Darrell Land

Darrell Land
Florida Fish and Wildlife Conservation Commission | ffwcc · HSC

About

25
Publications
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Publications

Publications (25)
Technical Report
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This SSA evaluates the current status of the Florida panther as well as an assessment on the risk of extinction in the future. This SSA applies the conservation biology principles of resiliency, redundancy, and representation (the 3 R’s) to evaluate the current and future condition of the Florida panther. Resiliency, redundancy, and representation...
Technical Report
Full-text available
This report evaluates the current status of the Florida panther as well as an assessment on the risk of extinction in the future. This SSA applies the conservation biology principles of resiliency, redundancy, and representation (the 3 R's) to evaluate the current and future condition of the Florida panther. Also assessed is the concept of a fourth...
Research
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Extension document published on the University of Florida EDIS (Every Day Information Source) website. The document details how to construct a predator-proof pen to protect livestock and domestic animals from depredation by the Florida panther.
Article
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Estrus behavior by females for reasons other than reproduction (pseudo-estrus) has been reported in species of primates and felids, and alternative hypotheses have been put forth to explain its evolution and function. We observed 3 separate cases of pseudo-estrus behavior by 2 Puma concolor coryi (Florida Panther) females while they were nursing yo...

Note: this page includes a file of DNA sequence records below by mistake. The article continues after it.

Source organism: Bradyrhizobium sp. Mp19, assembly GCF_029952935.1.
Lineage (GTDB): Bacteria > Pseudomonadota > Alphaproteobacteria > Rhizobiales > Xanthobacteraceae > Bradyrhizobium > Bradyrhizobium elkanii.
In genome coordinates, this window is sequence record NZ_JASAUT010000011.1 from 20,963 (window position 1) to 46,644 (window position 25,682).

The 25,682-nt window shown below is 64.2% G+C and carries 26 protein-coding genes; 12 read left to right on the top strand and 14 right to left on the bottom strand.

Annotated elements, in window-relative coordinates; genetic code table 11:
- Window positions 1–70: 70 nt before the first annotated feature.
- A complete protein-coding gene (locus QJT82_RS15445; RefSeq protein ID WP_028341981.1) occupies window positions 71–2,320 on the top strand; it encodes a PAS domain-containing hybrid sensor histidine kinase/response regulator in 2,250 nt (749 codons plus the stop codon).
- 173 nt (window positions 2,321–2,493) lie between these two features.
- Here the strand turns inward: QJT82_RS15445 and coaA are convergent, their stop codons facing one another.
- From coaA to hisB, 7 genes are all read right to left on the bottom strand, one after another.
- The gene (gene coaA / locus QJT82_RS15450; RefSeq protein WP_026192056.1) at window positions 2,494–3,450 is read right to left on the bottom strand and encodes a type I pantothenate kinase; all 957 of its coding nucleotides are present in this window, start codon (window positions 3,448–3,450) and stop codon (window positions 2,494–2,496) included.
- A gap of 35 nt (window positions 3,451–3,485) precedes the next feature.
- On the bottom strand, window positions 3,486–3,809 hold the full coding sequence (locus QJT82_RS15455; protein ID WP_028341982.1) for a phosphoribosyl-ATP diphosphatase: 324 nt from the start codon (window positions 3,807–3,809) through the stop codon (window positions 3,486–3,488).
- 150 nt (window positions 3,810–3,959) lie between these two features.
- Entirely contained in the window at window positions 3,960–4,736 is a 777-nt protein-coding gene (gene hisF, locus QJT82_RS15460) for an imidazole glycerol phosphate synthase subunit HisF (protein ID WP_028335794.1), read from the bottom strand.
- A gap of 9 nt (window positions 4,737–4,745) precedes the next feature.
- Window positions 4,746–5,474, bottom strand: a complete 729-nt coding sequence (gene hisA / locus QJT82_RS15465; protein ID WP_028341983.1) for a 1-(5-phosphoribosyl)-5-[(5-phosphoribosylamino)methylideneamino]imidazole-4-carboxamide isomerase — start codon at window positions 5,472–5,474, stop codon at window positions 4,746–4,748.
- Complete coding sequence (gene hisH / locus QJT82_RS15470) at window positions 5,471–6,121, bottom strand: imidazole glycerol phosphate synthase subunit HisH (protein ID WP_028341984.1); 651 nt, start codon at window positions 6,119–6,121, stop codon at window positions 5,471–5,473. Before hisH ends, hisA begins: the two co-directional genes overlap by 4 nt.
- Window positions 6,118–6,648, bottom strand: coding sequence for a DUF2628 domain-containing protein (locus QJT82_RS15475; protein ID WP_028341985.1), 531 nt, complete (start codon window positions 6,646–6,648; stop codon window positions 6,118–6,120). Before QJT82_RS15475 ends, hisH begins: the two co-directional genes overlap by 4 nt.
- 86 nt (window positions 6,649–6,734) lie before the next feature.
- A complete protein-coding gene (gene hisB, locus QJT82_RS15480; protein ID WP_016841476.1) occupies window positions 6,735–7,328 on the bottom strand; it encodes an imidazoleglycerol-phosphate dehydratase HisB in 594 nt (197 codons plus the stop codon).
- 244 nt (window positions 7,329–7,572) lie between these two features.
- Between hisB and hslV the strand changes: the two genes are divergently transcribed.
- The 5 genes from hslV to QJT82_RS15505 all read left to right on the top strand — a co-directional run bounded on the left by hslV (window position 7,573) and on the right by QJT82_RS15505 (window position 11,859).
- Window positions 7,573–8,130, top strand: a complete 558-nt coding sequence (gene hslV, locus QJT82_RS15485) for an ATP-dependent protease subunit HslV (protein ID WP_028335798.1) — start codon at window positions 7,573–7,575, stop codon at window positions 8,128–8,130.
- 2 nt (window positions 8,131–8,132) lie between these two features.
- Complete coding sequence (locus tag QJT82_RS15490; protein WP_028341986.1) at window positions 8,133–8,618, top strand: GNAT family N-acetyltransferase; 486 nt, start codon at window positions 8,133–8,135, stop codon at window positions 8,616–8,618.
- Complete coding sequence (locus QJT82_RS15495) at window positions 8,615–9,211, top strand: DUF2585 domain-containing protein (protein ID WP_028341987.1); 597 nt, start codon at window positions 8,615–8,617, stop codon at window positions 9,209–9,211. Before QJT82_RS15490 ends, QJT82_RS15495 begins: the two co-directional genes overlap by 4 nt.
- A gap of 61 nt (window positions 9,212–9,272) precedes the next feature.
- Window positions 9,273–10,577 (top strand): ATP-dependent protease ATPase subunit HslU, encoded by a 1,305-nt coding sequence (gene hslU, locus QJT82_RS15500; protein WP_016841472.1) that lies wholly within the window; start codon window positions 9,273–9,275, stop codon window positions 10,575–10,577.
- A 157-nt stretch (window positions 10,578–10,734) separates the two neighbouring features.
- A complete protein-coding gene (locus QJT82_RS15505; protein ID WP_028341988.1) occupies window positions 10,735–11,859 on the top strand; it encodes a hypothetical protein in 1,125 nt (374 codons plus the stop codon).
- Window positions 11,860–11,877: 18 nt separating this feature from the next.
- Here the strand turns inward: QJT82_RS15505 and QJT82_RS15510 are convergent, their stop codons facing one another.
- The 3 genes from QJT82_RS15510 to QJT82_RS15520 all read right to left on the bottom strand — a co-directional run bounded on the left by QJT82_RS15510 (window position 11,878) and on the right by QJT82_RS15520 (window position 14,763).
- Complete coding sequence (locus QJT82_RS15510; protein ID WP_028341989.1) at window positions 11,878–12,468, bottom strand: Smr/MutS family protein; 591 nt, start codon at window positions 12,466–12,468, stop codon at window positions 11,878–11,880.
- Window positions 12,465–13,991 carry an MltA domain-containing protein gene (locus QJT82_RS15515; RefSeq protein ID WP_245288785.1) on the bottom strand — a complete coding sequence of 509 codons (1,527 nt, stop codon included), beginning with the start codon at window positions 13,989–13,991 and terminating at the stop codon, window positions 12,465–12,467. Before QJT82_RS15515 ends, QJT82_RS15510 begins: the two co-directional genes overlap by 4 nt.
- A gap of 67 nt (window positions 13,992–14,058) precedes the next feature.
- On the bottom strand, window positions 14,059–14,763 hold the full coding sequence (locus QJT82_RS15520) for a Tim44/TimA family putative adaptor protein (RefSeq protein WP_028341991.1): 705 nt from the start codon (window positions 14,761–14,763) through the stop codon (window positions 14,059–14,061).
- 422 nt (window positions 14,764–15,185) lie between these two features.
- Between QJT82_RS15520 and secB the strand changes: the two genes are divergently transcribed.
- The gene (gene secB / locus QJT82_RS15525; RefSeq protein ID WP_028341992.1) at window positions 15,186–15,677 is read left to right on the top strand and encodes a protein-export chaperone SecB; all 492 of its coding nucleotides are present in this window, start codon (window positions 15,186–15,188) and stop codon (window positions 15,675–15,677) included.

Article
Full-text available
Florida panthers (Puma concolor coryi) are listed as an endangered subspecies in the United States and they exist in a single Florida population with <100 individuals; all known reproduction occurs south of Lake Okeechobee. Habitat loss is the biggest threat to this small population and previous studies of habitat selection have relied on very high...
Article
Full-text available
We agree with Hedrick that there are cogent reasons for continuing to monitor the surviving Florida panthers in the future. Inbreeding is by no means solved and may increase as available habitat is developed. It is true that the relative genetic contribution of the Texas pumas was restricted to five
Article
Full-text available
The rediscovery of remnant Florida panthers (Puma concolor coryi) in southern Florida swamplands prompted a program to protect and stabilize the population. In 1995, conservation managers translocated eight female pumas (P. c. stanleyana) from Texas to increase depleted genetic diversity, improve population numbers, and reverse indications of inbre...
Conference Paper
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The Florida panther (Puma concolor coryi) historically ranged over southeastern North America but by the late 20 th Century had been reduced to a single remnant population occupying the remote regions of South Florida. Several management actions beginning in the early 1980s, including genetic restoration, 6 increased law enforcement, highway underp...